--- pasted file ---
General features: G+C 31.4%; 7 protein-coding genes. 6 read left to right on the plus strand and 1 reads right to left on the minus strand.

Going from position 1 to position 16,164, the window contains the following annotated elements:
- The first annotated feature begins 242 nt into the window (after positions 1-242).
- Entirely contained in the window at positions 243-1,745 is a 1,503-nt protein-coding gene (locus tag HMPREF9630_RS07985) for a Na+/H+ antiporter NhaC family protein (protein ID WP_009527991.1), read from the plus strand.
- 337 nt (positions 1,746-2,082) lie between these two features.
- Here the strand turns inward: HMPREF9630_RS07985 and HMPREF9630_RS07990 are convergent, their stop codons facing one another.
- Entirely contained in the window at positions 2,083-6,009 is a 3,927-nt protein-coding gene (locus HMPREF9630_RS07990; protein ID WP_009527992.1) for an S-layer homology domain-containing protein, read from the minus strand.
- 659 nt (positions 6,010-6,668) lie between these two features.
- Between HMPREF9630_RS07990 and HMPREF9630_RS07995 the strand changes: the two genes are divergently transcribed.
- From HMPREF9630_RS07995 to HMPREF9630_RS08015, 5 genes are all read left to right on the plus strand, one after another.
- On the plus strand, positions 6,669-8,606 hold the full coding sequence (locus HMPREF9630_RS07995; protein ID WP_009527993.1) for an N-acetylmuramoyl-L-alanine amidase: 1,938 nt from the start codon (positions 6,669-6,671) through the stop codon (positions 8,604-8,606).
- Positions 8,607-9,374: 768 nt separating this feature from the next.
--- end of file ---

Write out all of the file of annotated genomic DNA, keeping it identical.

General features: G+C 31.4%; 7 protein-coding genes. 6 read left to right on the plus strand and 1 reads right to left on the minus strand.

Going from position 1 to position 16,164, the window contains the following annotated elements:
- The first annotated feature begins 242 nt into the window (after positions 1-242).
- Entirely contained in the window at positions 243-1,745 is a 1,503-nt protein-coding gene (locus tag HMPREF9630_RS07985) for a Na+/H+ antiporter NhaC family protein (protein ID WP_009527991.1), read from the plus strand.
- 337 nt (positions 1,746-2,082) lie between these two features.
- Here the strand turns inward: HMPREF9630_RS07985 and HMPREF9630_RS07990 are convergent, their stop codons facing one another.
- Entirely contained in the window at positions 2,083-6,009 is a 3,927-nt protein-coding gene (locus HMPREF9630_RS07990; protein ID WP_009527992.1) for an S-layer homology domain-containing protein, read from the minus strand.
- 659 nt (positions 6,010-6,668) lie between these two features.
- Between HMPREF9630_RS07990 and HMPREF9630_RS07995 the strand changes: the two genes are divergently transcribed.
- From HMPREF9630_RS07995 to HMPREF9630_RS08015, 5 genes are all read left to right on the plus strand, one after another.
- On the plus strand, positions 6,669-8,606 hold the full coding sequence (locus HMPREF9630_RS07995; protein ID WP_009527993.1) for an N-acetylmuramoyl-L-alanine amidase: 1,938 nt from the start codon (positions 6,669-6,671) through the stop codon (positions 8,604-8,606).
- Positions 8,607-9,374: 768 nt separating this feature from the next.